2. In-Direct Channels where you rely on others to sell your products or services. These could be distributors, retailers or resellers that already have the supply chain or customer relationship and would thus provide you with the most efficient way to reach your clients and possibly to support them

Deciding on the channel model in a startup is very important since each way would have its advantages and disadvantages. As the business evolves, it can have a hybrid channel model that makes use of both routes to reach your clients.

Business Model Canvas Customers

Business Model Canvas Step 4:

Customer Relationship Types

Your customer relationship will influence the experience that they will have with you and the frequency of engagement with them.

Here are 5 commonly used customer relationships as part of your Business Model Canvas development:

  1. Self Service or Automated relationships where clients can conduct most or all of the service they need without assistance by anyone in your business. A lot of monthly subscription or online services follow this model
  2. Personal Relationships where your direct teams are involved in selling and servicing your clients. This is common in physical retail, high value and corporate sales.
  3. Co-Creation Relationship where clients contribute to the growth of your business, such as the case with social media sites
  4. Transactional Relationship where the client can use your product and service once and might never have the need to return to you and use it again
  5. Switching Cost are sticky relationships where it becomes difficult for a client to change a service since they have invested so much time and effort into the relationship. First movers in this type of relationship have the most to gain

Determine which one of these relation types have the most value to your business and to your clients’ experience resulting in great customer service.

Business Model Canvas Step 5:

Key Revenue Streams

Revenue streams or sales refer to how you generate cash from your clients. In the Business Model Canvas, different client segments could pay you in different ways. Without sales, a business can’t function, so this is the most important aspects of any business.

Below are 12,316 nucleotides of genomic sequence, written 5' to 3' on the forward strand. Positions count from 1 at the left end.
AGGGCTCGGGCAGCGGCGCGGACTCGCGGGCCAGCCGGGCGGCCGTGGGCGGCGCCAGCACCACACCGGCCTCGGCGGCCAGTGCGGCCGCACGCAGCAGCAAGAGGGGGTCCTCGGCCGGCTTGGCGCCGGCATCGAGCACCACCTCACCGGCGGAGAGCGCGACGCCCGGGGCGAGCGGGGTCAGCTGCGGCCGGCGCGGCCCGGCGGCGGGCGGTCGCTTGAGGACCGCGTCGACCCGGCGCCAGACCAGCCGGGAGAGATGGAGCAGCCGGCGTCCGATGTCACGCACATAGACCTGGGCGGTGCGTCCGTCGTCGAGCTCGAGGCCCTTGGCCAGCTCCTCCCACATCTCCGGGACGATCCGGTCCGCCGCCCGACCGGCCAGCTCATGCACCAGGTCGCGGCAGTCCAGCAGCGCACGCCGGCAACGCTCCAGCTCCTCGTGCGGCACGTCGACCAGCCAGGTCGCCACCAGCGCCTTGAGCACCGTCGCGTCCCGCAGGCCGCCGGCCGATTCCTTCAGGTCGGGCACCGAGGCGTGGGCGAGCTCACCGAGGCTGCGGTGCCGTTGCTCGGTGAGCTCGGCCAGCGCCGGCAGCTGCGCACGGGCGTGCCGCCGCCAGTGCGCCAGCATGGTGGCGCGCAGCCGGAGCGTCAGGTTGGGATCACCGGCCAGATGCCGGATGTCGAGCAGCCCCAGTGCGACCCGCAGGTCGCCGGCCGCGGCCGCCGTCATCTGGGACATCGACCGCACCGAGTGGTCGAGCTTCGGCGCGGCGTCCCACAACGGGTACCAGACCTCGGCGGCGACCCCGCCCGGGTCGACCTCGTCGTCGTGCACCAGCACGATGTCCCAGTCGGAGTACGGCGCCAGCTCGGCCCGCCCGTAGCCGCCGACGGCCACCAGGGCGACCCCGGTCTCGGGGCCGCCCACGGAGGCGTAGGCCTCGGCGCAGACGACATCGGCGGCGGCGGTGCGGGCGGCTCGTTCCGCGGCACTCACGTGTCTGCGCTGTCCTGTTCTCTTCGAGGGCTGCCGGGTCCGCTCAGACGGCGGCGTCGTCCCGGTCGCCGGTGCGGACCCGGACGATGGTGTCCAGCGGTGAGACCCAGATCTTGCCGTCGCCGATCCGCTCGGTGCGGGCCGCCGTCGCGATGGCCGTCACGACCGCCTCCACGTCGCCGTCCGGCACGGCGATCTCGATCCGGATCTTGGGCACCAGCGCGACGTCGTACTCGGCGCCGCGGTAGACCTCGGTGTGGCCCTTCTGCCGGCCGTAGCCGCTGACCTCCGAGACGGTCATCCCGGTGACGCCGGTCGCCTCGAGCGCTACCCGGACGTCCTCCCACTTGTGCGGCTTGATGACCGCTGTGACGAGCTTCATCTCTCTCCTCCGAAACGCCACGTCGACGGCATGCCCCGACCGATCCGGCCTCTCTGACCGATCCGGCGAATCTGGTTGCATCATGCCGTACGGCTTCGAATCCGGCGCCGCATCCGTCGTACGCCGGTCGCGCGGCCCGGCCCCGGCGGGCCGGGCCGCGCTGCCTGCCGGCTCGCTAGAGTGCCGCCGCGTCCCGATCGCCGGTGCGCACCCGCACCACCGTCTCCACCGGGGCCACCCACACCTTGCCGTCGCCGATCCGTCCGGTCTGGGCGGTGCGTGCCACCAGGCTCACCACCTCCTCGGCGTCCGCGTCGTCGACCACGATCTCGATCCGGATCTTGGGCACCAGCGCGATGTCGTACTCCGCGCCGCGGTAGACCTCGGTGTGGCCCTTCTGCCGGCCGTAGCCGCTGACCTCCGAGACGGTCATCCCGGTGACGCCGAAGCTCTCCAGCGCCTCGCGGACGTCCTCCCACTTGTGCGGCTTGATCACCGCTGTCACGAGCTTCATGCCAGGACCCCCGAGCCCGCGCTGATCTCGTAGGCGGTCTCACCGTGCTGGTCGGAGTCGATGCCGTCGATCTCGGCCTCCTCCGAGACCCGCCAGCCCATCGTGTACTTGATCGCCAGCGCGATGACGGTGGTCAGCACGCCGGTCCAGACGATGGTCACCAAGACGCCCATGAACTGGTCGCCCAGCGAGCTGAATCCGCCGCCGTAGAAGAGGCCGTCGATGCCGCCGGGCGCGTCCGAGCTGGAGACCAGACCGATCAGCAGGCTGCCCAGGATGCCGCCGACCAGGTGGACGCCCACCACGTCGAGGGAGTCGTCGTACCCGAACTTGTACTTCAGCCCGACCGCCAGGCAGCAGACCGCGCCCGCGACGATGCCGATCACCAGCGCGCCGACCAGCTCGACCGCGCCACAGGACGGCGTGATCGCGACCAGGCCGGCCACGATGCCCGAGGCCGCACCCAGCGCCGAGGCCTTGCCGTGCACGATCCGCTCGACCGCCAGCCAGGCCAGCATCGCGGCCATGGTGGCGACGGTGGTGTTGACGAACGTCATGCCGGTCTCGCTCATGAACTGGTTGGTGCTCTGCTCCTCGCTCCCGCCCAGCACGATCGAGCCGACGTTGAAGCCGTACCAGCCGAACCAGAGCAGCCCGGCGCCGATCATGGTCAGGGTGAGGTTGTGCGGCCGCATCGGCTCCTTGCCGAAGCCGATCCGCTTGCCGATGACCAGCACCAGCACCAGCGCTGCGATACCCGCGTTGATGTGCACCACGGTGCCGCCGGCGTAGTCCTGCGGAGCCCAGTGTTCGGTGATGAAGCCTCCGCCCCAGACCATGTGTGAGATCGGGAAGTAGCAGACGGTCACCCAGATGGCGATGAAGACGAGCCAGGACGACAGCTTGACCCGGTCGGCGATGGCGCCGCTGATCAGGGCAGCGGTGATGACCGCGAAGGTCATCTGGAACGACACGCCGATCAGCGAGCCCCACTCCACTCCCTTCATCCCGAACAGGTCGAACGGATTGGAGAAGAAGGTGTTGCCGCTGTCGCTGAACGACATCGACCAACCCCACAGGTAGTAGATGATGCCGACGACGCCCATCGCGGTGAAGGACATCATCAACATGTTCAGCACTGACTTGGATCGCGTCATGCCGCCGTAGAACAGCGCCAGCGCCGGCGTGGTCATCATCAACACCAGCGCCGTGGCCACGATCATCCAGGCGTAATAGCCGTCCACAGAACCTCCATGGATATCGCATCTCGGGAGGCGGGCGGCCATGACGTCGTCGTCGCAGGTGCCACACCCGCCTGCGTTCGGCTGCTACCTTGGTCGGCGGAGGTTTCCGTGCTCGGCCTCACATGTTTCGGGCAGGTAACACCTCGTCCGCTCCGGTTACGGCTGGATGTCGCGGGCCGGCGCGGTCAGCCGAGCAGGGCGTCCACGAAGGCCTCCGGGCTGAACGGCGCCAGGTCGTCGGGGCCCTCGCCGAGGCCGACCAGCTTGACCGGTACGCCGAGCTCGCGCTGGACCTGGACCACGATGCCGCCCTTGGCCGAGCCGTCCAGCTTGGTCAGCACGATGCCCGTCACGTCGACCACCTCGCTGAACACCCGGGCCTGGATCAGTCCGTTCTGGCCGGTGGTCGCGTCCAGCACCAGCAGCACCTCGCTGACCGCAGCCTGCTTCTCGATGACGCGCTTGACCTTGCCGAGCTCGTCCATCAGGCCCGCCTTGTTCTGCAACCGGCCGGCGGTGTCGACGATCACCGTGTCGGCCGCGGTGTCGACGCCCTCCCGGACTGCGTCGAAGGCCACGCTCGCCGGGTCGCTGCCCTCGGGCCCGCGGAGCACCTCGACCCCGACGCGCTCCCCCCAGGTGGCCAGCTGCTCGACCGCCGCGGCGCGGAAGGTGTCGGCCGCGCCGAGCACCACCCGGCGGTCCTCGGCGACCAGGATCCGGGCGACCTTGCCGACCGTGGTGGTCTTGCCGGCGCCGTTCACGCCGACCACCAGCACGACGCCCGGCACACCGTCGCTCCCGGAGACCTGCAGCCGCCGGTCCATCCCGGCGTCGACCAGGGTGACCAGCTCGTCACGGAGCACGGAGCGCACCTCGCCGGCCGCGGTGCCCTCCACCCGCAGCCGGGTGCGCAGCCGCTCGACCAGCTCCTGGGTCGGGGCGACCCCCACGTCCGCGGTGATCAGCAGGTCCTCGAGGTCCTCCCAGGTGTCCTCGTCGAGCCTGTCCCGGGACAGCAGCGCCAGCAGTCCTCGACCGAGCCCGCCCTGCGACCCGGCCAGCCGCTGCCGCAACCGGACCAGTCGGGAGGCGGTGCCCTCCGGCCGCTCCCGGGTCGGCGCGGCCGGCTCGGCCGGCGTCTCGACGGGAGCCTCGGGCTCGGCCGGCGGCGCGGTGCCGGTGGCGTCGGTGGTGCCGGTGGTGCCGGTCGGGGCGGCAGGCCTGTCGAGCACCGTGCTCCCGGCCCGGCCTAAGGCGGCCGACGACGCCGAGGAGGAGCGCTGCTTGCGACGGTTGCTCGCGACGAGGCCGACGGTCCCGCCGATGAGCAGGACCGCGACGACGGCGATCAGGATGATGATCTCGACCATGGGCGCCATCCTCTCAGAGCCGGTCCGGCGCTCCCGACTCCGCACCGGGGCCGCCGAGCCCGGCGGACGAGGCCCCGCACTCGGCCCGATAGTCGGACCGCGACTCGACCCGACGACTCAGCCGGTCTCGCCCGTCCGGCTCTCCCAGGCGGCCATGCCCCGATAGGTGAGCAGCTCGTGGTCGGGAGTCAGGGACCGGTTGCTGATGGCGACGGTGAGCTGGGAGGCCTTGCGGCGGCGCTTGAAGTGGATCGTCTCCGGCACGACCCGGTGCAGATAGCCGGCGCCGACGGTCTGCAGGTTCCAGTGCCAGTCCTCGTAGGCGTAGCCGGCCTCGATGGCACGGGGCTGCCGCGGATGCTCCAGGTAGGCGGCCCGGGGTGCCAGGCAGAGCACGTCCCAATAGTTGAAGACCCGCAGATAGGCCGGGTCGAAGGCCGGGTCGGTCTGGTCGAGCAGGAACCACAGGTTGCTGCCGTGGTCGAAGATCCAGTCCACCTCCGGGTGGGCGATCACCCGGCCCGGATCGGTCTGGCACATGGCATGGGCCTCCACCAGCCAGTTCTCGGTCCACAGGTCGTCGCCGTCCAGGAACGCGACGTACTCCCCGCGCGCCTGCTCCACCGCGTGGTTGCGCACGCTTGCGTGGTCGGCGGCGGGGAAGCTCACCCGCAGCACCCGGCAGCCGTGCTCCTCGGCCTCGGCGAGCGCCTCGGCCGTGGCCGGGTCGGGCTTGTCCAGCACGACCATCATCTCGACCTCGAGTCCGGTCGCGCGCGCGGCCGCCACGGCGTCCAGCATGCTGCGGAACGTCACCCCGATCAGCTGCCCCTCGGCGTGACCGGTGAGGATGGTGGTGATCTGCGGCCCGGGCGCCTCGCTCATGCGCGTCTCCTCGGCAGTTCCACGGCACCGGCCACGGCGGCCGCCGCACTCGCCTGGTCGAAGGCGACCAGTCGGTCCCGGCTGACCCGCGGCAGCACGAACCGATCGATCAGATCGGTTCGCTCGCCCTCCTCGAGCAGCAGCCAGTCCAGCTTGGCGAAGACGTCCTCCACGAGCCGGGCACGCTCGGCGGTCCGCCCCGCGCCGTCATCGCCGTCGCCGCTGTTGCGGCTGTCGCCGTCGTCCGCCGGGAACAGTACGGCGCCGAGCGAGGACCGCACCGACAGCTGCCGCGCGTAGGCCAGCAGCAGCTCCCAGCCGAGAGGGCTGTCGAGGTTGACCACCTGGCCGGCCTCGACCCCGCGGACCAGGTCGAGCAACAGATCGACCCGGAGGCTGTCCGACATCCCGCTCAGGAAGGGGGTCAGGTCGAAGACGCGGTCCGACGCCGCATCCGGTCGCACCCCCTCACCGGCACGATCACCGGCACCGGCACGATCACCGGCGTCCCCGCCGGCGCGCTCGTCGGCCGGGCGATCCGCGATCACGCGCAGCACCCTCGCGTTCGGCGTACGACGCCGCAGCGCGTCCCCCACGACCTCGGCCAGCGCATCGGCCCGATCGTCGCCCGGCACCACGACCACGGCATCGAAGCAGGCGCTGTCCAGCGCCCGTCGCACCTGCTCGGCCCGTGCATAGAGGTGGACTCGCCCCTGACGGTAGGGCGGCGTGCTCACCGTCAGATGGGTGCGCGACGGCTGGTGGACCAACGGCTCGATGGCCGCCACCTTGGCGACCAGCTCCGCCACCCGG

7 most used revenue types include:

  1. Asset sales refer to cases where you sell a product to a client who then becomes the owner of that product. This is the most widely used model in business and takes place anytime we buy a car, computer or a building
  2. Usage fee refers to when a client uses your product or service but its ownership remains with you. This is common in the hotel or airline industry
  3. Subscription fee refers to when your clients subscribe on a monthly or weekly basis and can use your infrastructure. Examples of this include software as a service, gym memberships, etc..
  4. Leasing or renting or lending refer to allowing clients to use your assets for a period of time as if it is theirs
  5. Licensing revenue is earned when you give clients a permission to use your intellectual property. This is common in content production and inventions.
  6. Brokerage fees are earned when you take commission from facilitating a business transaction between two parties.
  7. Advertising results from fees for advertising a particular product or service or brand

Ensuring which of the above revenue streams is most convenient for each of your target segments and in turn allowing you to generate the most business is an essential aspect of having your business survive and thrive.

 

After focusing on the customer aspect of the business, we shift our views to the internal operations which sustain our business model.

 

Business Model Canvas Step 6:

Key Resource Types